You've all heard of the rule.

It goes a little something like this: "If a player fumbles in the last two minutes of a half, or on fourth down at any time during the game, only the fumbling player can recover and advance the ball."

Sure, you remember now, but it took an epic disaster of a play to get that rule instituted. The play that gave birth to the rule even has one of the best nicknames in sports: The Holy Roller.

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And since the Raiders and Chargers renew their rivalry this Sunday, here's how it all went down.

On Sept. 10, 1978, with the Raiders trailing 20-14 at their own 14-yard line, quarterback Kenny Stabler dropped back with :10 remaining.

Stabler, now at the 24 and about to be hit by Chargers linebacker Woodrow Lowe, fumbled the ball forward. Raiders running back Pete Banaszak attempted to recover the ball near the 12-yard line, but ended up knocking it forward into the end zone.

In comes Raiders tight end Dave Casper to fall on the ball, in the end zone no less. The play was ruled a touchdown because referees could not determine if Raiders players intentionally batted the ball forward. Here's the picture of Casper coming up with the ball.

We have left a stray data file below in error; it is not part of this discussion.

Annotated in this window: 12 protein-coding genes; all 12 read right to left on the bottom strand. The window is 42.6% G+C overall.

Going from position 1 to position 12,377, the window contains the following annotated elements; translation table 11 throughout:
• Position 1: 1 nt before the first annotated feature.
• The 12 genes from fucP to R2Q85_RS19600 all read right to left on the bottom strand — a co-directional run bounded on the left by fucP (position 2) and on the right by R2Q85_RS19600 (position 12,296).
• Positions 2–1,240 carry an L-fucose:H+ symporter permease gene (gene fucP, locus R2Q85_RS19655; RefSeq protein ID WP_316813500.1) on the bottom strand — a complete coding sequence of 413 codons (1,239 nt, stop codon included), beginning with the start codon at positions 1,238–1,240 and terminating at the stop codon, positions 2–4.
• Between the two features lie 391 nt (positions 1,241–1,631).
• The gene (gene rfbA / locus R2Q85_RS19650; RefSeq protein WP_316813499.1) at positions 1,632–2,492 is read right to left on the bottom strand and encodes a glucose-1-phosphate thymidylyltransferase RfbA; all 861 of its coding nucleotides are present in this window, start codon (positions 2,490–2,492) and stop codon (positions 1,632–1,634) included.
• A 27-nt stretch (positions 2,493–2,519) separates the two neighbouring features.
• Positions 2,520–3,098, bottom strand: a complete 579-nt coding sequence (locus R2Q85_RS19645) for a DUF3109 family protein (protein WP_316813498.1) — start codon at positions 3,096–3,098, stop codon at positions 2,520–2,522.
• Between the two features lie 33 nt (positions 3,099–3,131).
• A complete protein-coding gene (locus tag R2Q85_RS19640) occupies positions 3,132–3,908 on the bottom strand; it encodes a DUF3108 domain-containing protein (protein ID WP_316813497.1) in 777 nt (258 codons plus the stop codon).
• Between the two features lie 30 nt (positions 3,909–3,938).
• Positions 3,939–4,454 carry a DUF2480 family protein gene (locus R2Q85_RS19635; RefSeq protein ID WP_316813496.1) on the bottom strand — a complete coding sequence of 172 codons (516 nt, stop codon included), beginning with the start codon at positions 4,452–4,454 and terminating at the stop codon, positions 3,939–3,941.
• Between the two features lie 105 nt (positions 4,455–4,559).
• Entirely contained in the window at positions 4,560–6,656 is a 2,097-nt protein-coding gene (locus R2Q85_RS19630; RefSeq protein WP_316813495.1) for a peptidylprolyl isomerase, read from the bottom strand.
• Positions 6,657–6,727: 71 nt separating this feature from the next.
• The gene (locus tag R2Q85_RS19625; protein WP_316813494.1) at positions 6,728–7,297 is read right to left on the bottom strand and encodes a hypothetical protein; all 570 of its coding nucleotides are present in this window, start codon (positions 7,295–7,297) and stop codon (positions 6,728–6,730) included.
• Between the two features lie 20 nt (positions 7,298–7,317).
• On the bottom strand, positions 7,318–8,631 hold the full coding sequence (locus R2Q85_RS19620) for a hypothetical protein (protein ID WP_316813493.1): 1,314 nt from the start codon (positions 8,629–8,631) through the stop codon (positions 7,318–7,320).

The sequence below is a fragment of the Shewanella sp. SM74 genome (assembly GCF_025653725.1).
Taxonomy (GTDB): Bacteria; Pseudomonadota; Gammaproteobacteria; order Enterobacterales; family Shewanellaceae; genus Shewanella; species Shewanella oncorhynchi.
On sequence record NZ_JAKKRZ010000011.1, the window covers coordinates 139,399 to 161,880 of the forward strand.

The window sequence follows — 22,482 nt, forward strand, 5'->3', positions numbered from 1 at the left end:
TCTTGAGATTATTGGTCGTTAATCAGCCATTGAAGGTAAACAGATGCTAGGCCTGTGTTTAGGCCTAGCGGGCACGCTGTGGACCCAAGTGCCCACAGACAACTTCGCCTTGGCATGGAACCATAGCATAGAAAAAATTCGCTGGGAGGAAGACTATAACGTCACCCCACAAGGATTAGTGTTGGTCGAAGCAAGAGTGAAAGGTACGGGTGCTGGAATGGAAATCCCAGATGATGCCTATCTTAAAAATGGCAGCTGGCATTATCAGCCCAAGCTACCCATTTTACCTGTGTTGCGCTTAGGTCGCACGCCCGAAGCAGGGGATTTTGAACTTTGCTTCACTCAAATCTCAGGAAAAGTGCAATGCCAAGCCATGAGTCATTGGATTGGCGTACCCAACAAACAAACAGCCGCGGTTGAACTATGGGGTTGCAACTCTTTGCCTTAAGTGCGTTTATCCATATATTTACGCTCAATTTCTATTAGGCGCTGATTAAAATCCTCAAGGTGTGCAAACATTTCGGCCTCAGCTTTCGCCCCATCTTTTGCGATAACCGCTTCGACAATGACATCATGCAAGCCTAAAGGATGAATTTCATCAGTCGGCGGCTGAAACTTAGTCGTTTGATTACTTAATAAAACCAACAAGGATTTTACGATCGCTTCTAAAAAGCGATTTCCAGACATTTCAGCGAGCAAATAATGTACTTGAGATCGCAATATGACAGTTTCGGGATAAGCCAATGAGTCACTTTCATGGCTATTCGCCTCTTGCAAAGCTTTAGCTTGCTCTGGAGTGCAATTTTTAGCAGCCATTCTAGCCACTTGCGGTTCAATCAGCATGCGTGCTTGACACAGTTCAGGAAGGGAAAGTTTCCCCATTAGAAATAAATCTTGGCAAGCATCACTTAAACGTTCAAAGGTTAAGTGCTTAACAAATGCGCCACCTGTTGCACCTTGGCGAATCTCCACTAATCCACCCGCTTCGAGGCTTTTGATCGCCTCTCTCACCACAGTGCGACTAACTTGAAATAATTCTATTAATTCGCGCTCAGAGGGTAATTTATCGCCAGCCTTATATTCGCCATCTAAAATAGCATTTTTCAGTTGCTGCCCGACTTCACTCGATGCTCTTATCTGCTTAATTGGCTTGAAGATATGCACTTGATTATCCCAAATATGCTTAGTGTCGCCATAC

On the final play of the game between the Oakland Raiders and the San Diego Chargers in 1978, tight end Dave Casper's controversial touchdown later gave birth to a new rule.

Thane McIntosh San Diego Union

After the extra point the Raiders won, 21-20, and in the offseason, the rule on fumbles was changed.

While the play is regarded as one of the most iconic plays in NFL history, referee Jerry Markbreit, who was an official for 43 years and a referee for 23, doesn't reflect on The Holy Roller as fondly.

"Every once in a while I see the play on television and I cringe," he said.

Given that the NFL is having some issues legislating plays these days, it's fitting that the Raiders and Chargers lock horns on Sunday.

For a look back on the play and some of its key players, here's a video review.